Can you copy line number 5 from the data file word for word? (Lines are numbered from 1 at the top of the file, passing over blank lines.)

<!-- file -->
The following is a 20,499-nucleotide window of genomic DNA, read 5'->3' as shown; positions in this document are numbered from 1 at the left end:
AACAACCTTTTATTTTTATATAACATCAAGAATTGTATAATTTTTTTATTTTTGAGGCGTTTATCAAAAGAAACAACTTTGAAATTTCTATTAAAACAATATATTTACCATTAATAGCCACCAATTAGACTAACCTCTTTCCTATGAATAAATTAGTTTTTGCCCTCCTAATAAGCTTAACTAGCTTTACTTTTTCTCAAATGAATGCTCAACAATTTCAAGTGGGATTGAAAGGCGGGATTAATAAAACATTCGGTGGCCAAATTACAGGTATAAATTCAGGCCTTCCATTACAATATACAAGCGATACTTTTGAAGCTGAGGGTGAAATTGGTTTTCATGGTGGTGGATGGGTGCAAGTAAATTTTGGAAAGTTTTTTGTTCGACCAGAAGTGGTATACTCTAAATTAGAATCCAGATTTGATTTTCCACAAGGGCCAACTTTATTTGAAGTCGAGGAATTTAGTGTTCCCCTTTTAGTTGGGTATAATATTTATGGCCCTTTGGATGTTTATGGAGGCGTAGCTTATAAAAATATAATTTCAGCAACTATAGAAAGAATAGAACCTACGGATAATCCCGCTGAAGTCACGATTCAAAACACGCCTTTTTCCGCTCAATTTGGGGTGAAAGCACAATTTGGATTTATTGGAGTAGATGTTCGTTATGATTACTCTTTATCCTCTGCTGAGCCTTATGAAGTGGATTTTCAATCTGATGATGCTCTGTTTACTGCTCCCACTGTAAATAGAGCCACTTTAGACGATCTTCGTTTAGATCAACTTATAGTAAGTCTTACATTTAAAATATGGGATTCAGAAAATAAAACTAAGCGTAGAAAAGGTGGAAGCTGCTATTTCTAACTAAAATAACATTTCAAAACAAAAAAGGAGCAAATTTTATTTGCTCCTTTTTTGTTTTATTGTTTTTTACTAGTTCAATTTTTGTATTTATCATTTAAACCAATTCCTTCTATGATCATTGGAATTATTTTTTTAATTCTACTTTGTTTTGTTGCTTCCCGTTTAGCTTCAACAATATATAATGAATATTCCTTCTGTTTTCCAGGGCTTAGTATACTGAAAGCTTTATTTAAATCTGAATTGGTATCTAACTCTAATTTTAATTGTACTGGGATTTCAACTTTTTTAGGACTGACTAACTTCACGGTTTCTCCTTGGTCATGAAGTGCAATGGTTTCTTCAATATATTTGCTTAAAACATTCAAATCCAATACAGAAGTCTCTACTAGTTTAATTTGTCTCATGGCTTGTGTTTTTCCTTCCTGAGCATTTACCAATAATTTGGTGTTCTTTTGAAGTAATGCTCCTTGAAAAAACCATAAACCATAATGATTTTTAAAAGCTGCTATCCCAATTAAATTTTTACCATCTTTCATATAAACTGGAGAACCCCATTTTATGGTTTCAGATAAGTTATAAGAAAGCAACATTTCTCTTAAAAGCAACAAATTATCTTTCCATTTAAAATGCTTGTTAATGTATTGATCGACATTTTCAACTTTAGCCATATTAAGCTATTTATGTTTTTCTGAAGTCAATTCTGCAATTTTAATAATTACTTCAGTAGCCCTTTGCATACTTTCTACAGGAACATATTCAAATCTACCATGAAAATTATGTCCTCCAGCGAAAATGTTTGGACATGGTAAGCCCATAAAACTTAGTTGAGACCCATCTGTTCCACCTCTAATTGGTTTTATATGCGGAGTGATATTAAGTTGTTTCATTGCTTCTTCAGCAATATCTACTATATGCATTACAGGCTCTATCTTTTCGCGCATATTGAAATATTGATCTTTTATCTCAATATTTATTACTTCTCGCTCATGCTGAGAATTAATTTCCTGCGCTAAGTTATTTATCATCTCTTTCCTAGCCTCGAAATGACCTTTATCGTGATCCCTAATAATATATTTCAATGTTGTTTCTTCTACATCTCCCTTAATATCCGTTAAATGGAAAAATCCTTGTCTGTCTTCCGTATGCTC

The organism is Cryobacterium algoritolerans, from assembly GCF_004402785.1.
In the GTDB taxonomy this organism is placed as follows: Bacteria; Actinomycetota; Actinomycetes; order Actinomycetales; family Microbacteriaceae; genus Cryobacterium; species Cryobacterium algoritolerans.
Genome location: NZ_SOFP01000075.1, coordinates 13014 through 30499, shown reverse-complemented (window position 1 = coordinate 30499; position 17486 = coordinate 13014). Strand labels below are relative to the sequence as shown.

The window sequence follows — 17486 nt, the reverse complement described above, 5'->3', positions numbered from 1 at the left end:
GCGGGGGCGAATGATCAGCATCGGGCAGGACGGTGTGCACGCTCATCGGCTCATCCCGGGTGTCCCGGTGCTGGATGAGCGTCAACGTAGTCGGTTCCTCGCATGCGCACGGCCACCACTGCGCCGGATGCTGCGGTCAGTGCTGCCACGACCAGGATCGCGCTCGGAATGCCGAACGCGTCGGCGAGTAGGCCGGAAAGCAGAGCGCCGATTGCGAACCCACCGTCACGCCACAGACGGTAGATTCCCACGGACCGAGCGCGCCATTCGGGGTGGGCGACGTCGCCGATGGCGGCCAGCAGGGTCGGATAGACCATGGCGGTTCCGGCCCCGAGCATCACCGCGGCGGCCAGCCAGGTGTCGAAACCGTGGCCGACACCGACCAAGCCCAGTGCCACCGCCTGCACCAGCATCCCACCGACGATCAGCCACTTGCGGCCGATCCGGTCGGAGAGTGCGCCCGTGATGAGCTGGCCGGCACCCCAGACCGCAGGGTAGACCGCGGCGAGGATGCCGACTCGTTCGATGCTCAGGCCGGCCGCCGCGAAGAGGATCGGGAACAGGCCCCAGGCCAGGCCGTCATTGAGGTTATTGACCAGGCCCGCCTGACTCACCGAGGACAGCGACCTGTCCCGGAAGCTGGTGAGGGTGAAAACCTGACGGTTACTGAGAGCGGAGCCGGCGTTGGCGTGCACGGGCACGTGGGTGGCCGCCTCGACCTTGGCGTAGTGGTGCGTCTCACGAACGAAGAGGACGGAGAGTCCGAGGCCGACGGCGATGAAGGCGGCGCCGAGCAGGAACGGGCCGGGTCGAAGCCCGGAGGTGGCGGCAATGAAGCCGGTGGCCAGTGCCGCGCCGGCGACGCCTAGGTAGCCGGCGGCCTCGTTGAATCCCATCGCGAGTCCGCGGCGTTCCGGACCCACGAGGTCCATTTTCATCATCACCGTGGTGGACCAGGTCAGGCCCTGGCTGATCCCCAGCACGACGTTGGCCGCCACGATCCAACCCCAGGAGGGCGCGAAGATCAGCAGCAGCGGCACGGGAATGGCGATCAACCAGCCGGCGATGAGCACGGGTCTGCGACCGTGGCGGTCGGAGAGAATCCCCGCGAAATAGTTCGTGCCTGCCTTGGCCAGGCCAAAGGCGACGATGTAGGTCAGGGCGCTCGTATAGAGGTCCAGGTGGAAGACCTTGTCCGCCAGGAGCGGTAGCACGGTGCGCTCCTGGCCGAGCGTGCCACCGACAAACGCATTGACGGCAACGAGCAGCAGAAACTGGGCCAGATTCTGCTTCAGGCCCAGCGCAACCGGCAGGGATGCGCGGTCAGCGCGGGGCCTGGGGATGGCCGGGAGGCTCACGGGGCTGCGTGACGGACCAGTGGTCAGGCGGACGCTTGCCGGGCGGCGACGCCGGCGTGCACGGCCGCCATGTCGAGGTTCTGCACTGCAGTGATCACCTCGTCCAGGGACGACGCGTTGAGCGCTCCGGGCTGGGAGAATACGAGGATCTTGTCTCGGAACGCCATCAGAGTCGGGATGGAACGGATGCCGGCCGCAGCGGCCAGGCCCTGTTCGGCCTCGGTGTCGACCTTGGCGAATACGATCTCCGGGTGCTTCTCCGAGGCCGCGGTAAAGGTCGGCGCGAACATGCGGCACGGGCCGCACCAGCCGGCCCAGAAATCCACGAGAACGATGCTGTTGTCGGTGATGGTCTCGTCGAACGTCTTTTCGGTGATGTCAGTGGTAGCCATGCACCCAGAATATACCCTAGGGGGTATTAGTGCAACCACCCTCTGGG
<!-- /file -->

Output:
Genome location: NZ_SOFP01000075.1, coordinates 13014 through 30499, shown reverse-complemented (window position 1 = coordinate 30499; position 17486 = coordinate 13014). Strand labels below are relative to the sequence as shown.